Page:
Garden of Stones by Sophie Littlefield

Paperback, Kindle, or Nook formats
320 pages
Publisher: Harlequin (Feb.2013)

* I received a complimentary e-book copy from the publisher via netgalley in exchange for an honest review.

Synopsis:

Critically acclaimed author Sophie Littlefield brings the 1940s to life in this intense account of innocent Japanese-Americans moved to the Manzanar prison camp, in GARDEN OF STONES, a harrowing and beautifully woven novel about the vagaries of war, the injustice of racism and a young girl’s search for hope and forgiveness. 
IN THE DARK DAYS WAR, A MOTHER MAKES THE ULTIMATE SACRIFICE
Lucy Takeda is just fourteen years old, living in Los Angeles in 1941, when the bombs rain down on Pearl Harbor. Within weeks, she and her mother, Miyako, are ripped from their home, rounded up—along with thousands of other innocent Japanese-Americans—and taken to the Manzanar prison camp.
Buffeted by blistering heat and choking dust, Lucy and Miyako must endure the harsh living conditions of the camp. Corruption and abuse creep into every corner of Manzanar, eventually ensnaring beautiful, vulnerable Miyako. Ruined and unwilling to surrender her daughter to the same fate, Miyako soon breaks. Her final act of desperation will stay with Lucy forever...and spur her to sins of her own.
Bestselling author Sophie Littlefield weaves a powerful tale of stolen innocence and survival that echoes through generations, reverberating between mothers and daughters. It is a moving chronicle of injustice, triumph and the unspeakable acts we commit in the name of love.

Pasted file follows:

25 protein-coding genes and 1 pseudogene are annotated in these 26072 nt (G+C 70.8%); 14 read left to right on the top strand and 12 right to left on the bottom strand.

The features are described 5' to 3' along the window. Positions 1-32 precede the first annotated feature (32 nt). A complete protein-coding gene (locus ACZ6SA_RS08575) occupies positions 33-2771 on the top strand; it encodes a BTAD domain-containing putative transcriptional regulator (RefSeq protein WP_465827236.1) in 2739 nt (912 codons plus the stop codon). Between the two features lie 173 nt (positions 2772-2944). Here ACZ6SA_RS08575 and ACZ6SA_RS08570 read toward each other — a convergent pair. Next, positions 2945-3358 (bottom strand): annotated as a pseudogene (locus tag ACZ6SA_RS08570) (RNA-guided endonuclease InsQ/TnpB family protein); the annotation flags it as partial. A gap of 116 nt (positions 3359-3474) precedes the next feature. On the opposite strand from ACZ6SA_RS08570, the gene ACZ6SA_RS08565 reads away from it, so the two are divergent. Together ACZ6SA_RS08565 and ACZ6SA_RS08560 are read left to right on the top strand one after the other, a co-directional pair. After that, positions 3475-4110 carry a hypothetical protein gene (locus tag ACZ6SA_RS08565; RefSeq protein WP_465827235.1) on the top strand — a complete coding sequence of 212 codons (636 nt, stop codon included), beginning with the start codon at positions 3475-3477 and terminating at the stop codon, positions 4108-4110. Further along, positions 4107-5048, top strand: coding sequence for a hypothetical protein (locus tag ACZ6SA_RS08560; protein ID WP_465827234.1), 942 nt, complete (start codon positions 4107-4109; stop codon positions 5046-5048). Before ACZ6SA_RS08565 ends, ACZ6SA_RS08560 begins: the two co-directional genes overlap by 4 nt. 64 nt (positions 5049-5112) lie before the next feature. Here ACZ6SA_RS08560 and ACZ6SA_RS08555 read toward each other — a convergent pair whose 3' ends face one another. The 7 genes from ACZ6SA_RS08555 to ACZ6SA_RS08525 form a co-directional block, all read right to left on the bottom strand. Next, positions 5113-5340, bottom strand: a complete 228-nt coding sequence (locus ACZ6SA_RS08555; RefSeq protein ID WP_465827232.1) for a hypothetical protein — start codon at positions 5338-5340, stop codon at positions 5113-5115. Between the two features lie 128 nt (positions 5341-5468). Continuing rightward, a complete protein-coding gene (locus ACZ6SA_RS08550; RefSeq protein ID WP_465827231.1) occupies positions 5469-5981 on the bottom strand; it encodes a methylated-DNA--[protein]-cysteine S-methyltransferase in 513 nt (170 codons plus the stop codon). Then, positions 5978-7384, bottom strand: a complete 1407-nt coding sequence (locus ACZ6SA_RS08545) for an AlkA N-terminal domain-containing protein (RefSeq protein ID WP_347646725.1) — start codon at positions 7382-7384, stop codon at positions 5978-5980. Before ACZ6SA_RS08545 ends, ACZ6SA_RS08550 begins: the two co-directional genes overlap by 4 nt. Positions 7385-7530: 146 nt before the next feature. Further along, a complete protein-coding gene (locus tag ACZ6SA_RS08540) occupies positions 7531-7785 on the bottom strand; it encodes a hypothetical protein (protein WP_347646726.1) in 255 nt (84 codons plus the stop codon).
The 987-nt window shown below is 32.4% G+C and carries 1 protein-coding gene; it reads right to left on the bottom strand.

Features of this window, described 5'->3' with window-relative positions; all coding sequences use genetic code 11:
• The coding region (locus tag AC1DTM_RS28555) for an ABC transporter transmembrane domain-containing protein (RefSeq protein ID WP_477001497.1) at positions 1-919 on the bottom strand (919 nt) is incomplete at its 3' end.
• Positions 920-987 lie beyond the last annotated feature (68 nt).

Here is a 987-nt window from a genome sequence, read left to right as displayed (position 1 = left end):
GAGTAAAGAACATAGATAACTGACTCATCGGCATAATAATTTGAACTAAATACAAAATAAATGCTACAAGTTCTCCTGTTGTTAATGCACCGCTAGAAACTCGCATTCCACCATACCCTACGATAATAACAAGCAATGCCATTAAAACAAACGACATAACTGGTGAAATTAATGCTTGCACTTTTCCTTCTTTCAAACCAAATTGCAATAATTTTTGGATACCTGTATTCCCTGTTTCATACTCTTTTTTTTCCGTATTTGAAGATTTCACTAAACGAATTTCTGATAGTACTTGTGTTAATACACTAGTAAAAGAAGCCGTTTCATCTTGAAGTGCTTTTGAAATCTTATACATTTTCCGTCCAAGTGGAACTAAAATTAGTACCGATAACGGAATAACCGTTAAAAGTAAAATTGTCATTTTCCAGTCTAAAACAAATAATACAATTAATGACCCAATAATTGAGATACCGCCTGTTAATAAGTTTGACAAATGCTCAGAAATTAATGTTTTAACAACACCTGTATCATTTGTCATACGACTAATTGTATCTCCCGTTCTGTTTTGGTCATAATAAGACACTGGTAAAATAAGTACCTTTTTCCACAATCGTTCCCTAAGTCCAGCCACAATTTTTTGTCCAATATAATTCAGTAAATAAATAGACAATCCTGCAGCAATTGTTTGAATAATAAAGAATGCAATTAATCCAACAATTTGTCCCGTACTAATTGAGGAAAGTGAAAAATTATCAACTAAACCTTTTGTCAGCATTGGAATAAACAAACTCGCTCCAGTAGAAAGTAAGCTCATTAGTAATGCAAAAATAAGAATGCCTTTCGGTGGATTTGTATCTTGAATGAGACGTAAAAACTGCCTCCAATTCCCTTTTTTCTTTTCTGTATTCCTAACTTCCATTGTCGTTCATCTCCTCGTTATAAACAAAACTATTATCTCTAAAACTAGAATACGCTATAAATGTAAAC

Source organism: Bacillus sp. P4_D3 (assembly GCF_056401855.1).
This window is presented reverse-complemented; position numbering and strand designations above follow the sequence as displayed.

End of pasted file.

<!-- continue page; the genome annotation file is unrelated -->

Review:

The book travels back and forth between 1978 San Francisco and 1941-43 when Pearl Harbor was attacked and Lucy and her mother were sent to Manzanar. It opens in 1978 when a former employee of Manzanar was murdered and Lucy becomes a suspect. The book is less a mystery than I thought it would be but it's other aspects kept my attention; even though it dragged a little toward the middle. How Lucy and her mother coped with their situation was a harrowing journey. I felt what they were feeling as if it was happening to me. I kept hoping things would turn out well for Lucy after all that happened to her. And I hope nothing like what happened  to the Japanese-Americans ever happens again- for that was a dark time in America's history. It also had several twist endings that left me going "What the heck! I never saw that coming!". Those more made up for the lagging middle. Overall, I found it to be a heartbreaking yet also uplifting read. So I'm going to give it:

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